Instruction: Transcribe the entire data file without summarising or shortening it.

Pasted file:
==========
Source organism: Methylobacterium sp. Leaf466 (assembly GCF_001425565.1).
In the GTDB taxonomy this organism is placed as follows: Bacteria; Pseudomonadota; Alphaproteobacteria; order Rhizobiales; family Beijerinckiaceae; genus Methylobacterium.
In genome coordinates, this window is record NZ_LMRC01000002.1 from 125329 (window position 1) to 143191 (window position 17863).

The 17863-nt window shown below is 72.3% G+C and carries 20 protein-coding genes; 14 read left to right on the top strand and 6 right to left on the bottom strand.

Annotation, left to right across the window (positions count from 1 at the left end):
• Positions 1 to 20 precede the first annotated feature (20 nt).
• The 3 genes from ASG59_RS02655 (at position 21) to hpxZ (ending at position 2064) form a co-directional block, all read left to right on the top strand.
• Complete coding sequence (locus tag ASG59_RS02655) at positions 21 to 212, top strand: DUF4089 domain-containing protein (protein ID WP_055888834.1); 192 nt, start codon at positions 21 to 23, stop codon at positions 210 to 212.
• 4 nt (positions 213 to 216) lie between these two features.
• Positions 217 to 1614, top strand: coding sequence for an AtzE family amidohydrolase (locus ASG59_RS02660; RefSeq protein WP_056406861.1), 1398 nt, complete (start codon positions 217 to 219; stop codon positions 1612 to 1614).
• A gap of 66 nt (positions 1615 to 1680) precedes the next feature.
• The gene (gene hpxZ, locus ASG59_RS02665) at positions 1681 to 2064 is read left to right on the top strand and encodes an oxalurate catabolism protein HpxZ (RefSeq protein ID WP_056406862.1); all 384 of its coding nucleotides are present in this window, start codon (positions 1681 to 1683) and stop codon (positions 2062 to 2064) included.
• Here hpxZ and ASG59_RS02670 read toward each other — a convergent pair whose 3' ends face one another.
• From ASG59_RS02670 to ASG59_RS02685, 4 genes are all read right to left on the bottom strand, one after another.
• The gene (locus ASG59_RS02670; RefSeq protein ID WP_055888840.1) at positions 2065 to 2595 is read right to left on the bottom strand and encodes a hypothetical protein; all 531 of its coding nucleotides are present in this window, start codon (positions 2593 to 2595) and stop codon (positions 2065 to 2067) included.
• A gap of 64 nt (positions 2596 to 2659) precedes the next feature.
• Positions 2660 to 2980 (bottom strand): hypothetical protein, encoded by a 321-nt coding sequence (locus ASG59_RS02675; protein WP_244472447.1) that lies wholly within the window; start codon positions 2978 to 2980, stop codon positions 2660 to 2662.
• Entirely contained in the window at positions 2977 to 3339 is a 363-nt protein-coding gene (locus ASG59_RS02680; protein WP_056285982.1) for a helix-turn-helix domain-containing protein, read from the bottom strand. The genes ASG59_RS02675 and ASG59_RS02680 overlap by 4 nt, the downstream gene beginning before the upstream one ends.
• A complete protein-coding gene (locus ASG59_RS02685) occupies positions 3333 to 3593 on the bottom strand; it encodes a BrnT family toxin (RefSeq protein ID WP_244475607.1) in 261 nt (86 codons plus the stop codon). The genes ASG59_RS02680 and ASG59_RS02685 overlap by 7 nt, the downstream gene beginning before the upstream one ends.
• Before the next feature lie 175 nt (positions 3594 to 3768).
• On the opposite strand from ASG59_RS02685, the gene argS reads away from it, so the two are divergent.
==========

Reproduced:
Source organism: Methylobacterium sp. Leaf466 (assembly GCF_001425565.1).
In the GTDB taxonomy this organism is placed as follows: Bacteria; Pseudomonadota; Alphaproteobacteria; order Rhizobiales; family Beijerinckiaceae; genus Methylobacterium.
In genome coordinates, this window is record NZ_LMRC01000002.1 from 125329 (window position 1) to 143191 (window position 17863).

The 17863-nt window shown below is 72.3% G+C and carries 20 protein-coding genes; 14 read left to right on the top strand and 6 right to left on the bottom strand.

Annotation, left to right across the window (positions count from 1 at the left end):
• Positions 1 to 20 precede the first annotated feature (20 nt).
• The 3 genes from ASG59_RS02655 (at position 21) to hpxZ (ending at position 2064) form a co-directional block, all read left to right on the top strand.
• Complete coding sequence (locus tag ASG59_RS02655) at positions 21 to 212, top strand: DUF4089 domain-containing protein (protein ID WP_055888834.1); 192 nt, start codon at positions 21 to 23, stop codon at positions 210 to 212.
• 4 nt (positions 213 to 216) lie between these two features.
• Positions 217 to 1614, top strand: coding sequence for an AtzE family amidohydrolase (locus ASG59_RS02660; RefSeq protein WP_056406861.1), 1398 nt, complete (start codon positions 217 to 219; stop codon positions 1612 to 1614).
• A gap of 66 nt (positions 1615 to 1680) precedes the next feature.
• The gene (gene hpxZ, locus ASG59_RS02665) at positions 1681 to 2064 is read left to right on the top strand and encodes an oxalurate catabolism protein HpxZ (RefSeq protein ID WP_056406862.1); all 384 of its coding nucleotides are present in this window, start codon (positions 1681 to 1683) and stop codon (positions 2062 to 2064) included.
• Here hpxZ and ASG59_RS02670 read toward each other — a convergent pair whose 3' ends face one another.
• From ASG59_RS02670 to ASG59_RS02685, 4 genes are all read right to left on the bottom strand, one after another.
• The gene (locus ASG59_RS02670; RefSeq protein ID WP_055888840.1) at positions 2065 to 2595 is read right to left on the bottom strand and encodes a hypothetical protein; all 531 of its coding nucleotides are present in this window, start codon (positions 2593 to 2595) and stop codon (positions 2065 to 2067) included.
• A gap of 64 nt (positions 2596 to 2659) precedes the next feature.
• Positions 2660 to 2980 (bottom strand): hypothetical protein, encoded by a 321-nt coding sequence (locus ASG59_RS02675; protein WP_244472447.1) that lies wholly within the window; start codon positions 2978 to 2980, stop codon positions 2660 to 2662.
• Entirely contained in the window at positions 2977 to 3339 is a 363-nt protein-coding gene (locus ASG59_RS02680; protein WP_056285982.1) for a helix-turn-helix domain-containing protein, read from the bottom strand. The genes ASG59_RS02675 and ASG59_RS02680 overlap by 4 nt, the downstream gene beginning before the upstream one ends.
• A complete protein-coding gene (locus ASG59_RS02685) occupies positions 3333 to 3593 on the bottom strand; it encodes a BrnT family toxin (RefSeq protein ID WP_244475607.1) in 261 nt (86 codons plus the stop codon). The genes ASG59_RS02680 and ASG59_RS02685 overlap by 7 nt, the downstream gene beginning before the upstream one ends.
• Before the next feature lie 175 nt (positions 3594 to 3768).
• On the opposite strand from ASG59_RS02685, the gene argS reads away from it, so the two are divergent.